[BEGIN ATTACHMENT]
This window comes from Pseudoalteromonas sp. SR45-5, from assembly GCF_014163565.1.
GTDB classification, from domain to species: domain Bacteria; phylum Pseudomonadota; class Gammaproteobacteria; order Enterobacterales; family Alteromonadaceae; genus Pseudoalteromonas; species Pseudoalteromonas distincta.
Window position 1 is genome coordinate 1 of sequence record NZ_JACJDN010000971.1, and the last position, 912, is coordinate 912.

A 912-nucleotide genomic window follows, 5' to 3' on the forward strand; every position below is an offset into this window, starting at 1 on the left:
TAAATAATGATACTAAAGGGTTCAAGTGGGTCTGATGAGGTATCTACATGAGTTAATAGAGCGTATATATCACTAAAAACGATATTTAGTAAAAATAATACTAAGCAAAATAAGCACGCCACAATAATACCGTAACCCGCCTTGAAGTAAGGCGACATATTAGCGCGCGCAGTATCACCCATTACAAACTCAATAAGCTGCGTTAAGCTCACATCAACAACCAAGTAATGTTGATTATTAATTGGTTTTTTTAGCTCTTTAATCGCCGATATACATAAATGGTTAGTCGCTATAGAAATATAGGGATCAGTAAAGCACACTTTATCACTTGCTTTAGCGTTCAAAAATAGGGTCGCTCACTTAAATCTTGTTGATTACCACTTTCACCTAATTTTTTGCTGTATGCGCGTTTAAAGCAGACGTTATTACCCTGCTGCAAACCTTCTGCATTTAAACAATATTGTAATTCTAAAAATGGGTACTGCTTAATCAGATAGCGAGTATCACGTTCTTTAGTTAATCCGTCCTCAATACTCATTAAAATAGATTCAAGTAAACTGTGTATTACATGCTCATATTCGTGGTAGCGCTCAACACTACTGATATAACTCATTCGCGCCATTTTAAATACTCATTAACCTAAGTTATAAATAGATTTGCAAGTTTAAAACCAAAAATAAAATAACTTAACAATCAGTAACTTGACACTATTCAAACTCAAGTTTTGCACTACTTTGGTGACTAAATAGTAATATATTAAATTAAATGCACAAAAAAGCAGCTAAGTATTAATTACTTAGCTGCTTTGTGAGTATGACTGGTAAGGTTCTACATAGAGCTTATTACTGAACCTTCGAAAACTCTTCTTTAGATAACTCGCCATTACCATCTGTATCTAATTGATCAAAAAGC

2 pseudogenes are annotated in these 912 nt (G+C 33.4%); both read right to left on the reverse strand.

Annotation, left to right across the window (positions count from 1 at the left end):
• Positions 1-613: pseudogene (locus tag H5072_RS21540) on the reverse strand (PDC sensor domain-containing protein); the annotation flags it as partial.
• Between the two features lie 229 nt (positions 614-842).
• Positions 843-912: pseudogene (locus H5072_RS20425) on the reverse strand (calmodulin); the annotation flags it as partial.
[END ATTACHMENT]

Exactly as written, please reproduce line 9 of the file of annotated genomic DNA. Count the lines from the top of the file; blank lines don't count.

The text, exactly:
• Between the two features lie 229 nt (positions 614-842).